Anna is not sick, but she might as well be. By age thirteen, she has undergone countless surgeries, transfusions, and shots so that her older sister, Kate, can somehow fight the leukemia that has plagued her since childhood. The product of preimplantation genetic diagnosis, Anna was conceived as a bone marrow match for Kate -- a life and a role that she has never challenged...until now.
Like most teenagers, Anna is beginning to question who she truly is. But unlike most teenagers, she has always been defined in terms of her sister -- and so Anna makes a decision that for most would be unthinkable, a decision that will tear her family apart and have perhaps fatal consequences for the sister she loves.
Minus all the sub plotlines that dragged the story on, it was a good read. A gripping and different story. Some of the sentences and life theories author presents are enlightening.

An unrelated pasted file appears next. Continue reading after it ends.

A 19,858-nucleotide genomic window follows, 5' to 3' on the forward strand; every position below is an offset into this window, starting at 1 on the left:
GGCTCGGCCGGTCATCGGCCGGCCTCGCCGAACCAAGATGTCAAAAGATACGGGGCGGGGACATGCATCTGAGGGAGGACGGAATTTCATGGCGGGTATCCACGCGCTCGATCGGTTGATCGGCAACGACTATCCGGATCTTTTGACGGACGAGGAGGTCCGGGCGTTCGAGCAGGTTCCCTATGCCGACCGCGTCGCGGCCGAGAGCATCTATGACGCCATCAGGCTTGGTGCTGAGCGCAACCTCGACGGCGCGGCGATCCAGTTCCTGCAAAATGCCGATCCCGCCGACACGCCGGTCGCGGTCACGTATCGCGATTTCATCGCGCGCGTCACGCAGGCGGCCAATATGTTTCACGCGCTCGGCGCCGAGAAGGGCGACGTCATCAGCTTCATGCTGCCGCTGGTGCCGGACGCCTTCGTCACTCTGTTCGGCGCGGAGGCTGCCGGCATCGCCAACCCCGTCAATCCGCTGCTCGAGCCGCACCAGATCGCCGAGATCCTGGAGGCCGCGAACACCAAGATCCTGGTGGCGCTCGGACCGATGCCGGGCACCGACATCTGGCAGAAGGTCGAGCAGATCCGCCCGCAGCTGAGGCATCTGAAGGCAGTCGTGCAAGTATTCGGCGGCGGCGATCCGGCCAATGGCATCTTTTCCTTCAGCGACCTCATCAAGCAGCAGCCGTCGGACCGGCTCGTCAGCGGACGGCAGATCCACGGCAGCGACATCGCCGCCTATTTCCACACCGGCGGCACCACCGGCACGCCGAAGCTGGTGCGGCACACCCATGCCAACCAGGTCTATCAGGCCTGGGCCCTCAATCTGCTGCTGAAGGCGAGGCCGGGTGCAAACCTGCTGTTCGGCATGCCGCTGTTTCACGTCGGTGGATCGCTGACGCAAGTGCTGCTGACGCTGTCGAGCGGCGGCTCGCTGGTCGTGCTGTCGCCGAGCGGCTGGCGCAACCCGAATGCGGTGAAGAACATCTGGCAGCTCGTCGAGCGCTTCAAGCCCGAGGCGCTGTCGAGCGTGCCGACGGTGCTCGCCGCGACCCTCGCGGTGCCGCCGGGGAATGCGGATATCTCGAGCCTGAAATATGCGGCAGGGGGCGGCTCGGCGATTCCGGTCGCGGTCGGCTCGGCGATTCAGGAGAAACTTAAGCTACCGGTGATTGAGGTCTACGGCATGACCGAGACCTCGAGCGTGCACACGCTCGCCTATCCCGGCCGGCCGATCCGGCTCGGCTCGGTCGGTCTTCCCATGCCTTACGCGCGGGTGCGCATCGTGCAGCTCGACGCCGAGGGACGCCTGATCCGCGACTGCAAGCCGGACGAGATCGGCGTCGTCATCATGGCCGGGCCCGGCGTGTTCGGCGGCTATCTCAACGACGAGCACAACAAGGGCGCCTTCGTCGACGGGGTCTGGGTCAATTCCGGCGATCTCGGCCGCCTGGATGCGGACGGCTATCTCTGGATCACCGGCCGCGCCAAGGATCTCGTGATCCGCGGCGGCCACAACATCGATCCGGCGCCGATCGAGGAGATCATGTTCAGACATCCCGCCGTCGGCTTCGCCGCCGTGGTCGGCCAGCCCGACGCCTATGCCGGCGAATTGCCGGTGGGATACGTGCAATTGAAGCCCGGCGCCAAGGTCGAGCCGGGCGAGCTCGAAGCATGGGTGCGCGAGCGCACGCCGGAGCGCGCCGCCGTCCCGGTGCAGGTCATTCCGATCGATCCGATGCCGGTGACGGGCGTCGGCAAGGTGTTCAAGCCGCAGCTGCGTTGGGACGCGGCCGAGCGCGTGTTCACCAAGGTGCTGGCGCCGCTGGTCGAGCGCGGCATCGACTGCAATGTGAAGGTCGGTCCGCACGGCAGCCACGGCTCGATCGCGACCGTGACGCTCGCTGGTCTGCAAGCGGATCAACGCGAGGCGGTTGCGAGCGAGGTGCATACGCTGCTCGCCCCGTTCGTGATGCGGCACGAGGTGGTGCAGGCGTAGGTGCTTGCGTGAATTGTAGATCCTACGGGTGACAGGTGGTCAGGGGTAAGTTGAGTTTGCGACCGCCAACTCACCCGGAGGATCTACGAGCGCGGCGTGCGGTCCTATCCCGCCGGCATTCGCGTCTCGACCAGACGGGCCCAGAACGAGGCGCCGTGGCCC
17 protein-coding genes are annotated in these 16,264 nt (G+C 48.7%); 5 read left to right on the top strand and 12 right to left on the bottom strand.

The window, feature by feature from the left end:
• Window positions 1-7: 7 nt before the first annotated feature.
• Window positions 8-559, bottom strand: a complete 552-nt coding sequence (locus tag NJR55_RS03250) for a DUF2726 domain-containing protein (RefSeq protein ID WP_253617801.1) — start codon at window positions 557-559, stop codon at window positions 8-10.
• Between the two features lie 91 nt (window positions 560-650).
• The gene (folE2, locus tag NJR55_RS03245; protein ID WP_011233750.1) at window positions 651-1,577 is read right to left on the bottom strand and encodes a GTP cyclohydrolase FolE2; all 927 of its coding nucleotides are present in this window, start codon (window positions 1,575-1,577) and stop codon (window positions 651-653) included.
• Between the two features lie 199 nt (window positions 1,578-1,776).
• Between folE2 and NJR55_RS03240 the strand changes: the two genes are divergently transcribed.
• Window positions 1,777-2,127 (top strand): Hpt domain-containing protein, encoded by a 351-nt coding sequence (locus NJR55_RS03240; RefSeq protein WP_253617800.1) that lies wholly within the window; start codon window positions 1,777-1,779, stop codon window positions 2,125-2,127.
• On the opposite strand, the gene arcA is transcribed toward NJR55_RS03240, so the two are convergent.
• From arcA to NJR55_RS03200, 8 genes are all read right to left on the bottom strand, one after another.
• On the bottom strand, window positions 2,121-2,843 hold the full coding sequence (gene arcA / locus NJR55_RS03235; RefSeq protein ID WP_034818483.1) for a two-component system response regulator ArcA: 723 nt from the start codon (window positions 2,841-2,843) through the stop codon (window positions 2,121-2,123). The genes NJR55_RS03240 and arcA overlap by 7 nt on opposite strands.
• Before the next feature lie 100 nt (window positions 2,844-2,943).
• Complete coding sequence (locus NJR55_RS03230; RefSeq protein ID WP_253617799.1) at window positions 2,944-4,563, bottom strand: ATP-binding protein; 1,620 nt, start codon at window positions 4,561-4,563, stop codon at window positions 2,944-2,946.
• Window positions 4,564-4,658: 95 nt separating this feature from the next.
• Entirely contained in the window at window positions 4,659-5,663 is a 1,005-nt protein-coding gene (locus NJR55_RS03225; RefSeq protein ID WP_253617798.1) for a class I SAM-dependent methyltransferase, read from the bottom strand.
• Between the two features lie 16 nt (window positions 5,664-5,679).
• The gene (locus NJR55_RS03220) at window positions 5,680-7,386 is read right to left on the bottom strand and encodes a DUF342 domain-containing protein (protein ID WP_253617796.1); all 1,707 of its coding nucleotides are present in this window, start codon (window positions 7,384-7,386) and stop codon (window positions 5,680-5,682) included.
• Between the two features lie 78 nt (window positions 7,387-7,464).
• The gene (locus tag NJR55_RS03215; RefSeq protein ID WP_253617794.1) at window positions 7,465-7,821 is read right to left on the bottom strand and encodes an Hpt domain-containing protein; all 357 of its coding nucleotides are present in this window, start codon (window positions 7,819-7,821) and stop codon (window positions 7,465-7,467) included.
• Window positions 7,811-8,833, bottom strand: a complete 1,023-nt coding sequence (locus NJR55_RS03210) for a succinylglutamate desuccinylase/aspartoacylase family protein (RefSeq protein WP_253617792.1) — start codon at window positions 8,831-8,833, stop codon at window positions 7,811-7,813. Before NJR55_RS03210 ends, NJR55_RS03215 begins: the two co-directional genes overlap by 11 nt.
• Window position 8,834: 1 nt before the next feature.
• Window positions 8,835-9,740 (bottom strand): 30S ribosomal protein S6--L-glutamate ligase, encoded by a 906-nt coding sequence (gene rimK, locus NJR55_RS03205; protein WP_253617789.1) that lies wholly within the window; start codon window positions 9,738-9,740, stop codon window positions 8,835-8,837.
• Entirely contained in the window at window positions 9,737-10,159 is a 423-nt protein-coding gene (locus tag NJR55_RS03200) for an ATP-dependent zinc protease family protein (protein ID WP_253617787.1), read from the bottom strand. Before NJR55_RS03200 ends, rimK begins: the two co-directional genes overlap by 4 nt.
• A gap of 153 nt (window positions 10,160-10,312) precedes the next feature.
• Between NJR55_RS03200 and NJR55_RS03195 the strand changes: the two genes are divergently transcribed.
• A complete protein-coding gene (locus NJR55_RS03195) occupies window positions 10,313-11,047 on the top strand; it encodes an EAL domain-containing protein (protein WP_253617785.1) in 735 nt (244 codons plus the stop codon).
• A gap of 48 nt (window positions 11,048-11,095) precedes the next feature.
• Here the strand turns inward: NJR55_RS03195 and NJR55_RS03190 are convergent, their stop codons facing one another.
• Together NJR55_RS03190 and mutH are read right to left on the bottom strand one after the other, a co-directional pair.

Characters are shades of grey and not simply black and white. You end up taking sides but don’t outright hate any character. Except probably the mother. Her favouritism is obvious and no matter how many times she says she loves her daughters equally, you can tell in the heart of heart she simply doesn’t.
Jesse (Anna's brother) who is a lost cause doesn’t play any major role expect be a constant reminder of how ignorant the parents are to their kids other than Kate.
The story jumps from different points of views. We see a total of 7 to 8 perspectives each with their complete back stories which gets overwhelming and annoying in the beginning. Eventually you get used to it. There are also a lot of characters I hoped the writer would do without. Like Seven or Izzy.
But most of all, I didn’t expect the story to end the way it did. I am not sure if I like the ending. Or if I'm still fully convinced. But for now, I’ll just sit in a corner and grieve over that epic loss that I found a tad bit disturbing.
Ratings: 4 stars
All in all, I still do highly HIGHLY recommend it.